The U.S. Air Force’s Secret Space Plane Is Headed Back into Orbit

    Task and Purpose, Jared Keller

    Security, North America

    Here’s what it may be up to.

    The Air Force’s top secret unmanned X-37B space plane blasted off on its fifth flight on Sept. 7, launching from NASA’s Kennedy Space Center in Florida with an assist from a Falcon 9 rocket booster belonging to billionaire entrepreneur Elon Musk’s aerospace company SpaceX, the Associated Press reports.

    Though the X-37B Orbital Test Vehicle’s mission is classified, CBS News reported that the spacecraft “was believed to be bound for a relatively low orbit” using the Falcon orbital launch vehicle’s second stage. The first stage, designed for recovery and reuse, returned to its Florida launch pad minutes after launch in SpaceX’s 16th successful Falcon return, per CBS News.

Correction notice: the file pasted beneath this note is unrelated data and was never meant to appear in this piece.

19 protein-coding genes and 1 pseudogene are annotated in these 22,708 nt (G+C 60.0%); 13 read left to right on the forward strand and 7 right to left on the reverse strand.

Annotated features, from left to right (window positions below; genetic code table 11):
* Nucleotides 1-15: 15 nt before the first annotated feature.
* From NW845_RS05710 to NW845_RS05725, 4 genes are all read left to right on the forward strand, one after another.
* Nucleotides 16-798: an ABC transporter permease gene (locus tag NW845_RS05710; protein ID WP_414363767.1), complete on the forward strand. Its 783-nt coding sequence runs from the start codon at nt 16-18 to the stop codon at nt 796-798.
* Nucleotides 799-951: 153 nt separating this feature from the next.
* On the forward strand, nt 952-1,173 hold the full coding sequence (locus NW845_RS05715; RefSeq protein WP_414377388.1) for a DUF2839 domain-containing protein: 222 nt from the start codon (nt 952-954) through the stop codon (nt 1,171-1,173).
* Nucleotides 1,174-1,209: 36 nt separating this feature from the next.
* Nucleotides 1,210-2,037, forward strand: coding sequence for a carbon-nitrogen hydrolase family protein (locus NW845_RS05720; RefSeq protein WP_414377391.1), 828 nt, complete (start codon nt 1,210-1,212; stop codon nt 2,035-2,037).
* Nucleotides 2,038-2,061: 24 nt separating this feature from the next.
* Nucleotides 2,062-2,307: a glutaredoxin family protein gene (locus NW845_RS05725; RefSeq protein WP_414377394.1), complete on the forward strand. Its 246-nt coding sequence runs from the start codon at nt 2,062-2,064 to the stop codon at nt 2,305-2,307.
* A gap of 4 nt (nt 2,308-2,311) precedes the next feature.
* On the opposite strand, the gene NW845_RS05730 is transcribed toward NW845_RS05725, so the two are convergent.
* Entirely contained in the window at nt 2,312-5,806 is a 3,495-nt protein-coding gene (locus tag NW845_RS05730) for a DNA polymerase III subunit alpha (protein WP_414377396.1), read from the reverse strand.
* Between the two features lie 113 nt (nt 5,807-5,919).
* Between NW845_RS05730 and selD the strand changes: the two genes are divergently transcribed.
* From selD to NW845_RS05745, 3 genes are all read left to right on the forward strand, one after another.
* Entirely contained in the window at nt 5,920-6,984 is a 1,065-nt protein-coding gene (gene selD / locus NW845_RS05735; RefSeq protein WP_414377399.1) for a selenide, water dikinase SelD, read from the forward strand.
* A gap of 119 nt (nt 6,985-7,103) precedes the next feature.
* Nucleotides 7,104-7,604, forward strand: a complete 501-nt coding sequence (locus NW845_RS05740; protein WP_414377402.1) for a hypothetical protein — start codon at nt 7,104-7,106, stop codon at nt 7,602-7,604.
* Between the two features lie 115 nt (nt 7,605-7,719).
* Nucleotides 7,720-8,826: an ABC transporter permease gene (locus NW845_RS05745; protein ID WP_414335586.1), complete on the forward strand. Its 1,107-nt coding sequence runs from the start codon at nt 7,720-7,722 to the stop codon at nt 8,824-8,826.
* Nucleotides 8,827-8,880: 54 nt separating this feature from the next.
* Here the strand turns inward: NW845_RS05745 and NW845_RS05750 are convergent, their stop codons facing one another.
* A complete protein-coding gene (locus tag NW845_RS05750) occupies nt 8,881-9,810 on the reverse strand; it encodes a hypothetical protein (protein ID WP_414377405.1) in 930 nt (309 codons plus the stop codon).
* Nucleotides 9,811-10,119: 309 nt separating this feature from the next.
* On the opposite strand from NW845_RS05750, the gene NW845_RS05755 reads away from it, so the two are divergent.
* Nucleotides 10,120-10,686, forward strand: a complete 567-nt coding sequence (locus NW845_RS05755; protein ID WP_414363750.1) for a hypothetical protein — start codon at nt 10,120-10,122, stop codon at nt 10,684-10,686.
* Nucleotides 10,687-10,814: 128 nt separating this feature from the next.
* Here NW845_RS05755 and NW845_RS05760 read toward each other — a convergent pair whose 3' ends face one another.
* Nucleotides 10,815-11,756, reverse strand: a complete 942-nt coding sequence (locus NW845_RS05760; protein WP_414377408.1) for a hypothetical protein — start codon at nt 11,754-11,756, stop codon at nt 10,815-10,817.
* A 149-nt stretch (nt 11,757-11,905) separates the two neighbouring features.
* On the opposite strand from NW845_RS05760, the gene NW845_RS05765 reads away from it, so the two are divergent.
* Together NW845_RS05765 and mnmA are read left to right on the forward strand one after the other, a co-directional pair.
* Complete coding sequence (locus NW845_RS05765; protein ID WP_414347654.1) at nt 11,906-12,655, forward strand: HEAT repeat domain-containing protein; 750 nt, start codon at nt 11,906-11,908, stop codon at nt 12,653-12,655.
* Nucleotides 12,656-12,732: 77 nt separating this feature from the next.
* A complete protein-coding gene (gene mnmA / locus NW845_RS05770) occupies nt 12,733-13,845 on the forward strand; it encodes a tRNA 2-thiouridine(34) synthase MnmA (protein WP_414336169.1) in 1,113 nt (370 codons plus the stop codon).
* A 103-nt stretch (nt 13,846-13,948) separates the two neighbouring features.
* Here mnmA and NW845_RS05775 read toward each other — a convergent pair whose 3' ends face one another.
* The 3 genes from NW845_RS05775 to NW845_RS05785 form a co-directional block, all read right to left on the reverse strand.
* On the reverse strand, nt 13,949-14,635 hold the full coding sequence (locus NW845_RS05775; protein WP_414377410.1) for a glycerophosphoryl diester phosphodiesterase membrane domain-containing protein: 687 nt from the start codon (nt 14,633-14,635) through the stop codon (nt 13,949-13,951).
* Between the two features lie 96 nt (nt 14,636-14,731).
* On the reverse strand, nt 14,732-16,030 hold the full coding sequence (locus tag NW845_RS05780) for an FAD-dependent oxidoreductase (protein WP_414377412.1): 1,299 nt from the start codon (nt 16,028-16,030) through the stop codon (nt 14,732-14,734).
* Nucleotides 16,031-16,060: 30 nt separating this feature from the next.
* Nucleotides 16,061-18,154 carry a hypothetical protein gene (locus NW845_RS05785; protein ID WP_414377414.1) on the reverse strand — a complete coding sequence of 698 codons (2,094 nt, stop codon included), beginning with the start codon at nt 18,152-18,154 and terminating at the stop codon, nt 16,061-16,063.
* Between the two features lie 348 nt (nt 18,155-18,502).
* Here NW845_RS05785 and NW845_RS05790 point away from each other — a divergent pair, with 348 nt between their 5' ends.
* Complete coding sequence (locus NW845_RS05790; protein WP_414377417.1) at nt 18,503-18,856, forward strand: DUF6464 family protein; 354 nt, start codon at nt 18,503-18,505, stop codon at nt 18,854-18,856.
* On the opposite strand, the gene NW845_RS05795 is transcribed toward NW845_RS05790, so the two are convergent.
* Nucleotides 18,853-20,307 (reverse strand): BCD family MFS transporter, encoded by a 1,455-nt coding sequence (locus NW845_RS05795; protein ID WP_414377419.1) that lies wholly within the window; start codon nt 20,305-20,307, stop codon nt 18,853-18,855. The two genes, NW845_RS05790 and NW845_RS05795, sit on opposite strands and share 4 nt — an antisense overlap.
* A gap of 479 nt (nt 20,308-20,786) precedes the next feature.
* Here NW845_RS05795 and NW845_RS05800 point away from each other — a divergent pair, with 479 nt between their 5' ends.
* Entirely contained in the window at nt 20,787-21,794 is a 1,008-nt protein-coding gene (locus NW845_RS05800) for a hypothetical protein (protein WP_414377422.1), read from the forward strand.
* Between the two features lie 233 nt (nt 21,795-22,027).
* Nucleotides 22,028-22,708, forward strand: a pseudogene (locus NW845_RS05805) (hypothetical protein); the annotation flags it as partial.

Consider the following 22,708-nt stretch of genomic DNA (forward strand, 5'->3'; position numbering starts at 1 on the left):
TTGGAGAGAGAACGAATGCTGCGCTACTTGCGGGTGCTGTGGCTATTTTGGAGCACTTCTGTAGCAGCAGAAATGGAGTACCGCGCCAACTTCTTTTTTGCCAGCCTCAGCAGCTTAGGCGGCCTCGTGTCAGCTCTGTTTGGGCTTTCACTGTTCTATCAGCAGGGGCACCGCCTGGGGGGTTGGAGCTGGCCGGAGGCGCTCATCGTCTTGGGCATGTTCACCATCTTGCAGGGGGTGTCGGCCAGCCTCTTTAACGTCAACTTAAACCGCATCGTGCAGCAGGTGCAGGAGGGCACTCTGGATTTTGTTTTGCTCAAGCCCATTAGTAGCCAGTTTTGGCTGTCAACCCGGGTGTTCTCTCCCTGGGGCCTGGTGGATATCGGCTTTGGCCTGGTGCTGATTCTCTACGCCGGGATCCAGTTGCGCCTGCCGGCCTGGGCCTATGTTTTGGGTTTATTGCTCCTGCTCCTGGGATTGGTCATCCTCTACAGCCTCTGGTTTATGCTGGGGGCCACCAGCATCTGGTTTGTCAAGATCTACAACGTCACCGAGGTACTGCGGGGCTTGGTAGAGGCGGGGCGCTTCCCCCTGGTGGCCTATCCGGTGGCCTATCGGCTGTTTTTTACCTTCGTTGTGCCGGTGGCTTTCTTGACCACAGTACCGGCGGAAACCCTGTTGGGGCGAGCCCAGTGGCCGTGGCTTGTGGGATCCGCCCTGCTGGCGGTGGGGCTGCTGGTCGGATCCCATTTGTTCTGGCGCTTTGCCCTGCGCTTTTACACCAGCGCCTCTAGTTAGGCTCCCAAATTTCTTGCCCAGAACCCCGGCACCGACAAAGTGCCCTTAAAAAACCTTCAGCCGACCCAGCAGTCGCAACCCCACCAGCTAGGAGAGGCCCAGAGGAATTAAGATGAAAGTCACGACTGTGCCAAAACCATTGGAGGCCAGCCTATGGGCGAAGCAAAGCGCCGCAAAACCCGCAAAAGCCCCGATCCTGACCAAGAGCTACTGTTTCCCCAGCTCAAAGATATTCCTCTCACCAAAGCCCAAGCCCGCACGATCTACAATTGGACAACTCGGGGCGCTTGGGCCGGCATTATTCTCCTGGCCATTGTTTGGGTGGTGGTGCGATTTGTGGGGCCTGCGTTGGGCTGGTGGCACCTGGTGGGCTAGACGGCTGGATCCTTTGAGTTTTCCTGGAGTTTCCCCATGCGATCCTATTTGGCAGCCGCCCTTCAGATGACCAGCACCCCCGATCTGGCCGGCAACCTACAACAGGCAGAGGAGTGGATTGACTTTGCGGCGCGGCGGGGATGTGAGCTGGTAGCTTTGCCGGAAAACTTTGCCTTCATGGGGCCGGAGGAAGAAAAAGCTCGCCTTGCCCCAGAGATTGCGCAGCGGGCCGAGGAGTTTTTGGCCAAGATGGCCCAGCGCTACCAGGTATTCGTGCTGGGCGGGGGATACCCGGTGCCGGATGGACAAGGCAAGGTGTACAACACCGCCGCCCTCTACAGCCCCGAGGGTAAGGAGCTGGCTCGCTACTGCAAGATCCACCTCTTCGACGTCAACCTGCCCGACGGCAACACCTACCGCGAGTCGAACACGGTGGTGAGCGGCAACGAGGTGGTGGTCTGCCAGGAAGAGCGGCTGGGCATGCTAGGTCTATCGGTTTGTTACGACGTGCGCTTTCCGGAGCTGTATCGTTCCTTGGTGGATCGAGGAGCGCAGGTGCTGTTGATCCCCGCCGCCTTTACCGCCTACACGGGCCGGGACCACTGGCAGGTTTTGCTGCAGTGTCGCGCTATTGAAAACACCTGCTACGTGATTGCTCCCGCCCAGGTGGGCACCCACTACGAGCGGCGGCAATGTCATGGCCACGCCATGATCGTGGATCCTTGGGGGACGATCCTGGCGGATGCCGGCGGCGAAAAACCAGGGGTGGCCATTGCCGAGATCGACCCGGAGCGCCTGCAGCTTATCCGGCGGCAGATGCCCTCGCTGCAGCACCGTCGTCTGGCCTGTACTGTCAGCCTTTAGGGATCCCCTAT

The X-37B, first launched in April 2010 after 11 years in development, finally landed back in Florida in May after 718 days in orbit, landing at Kennedy Space Center with a sonic boom after completing its fourth mission in space.

    While the Air Force said at the time that the spacecraft “performs risk reduction, experimentation, and concept of operations development for reusable space vehicle technologies,” the details of that mission remained classified as well.  According to Popular Mechanics, experts believe that the X-37B mission payloads “are used to test new military space satellite technologies including ion thrusters, and optical and radar-based sensors designed to spy on objects on the ground or other satellites.”

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    The National Interest

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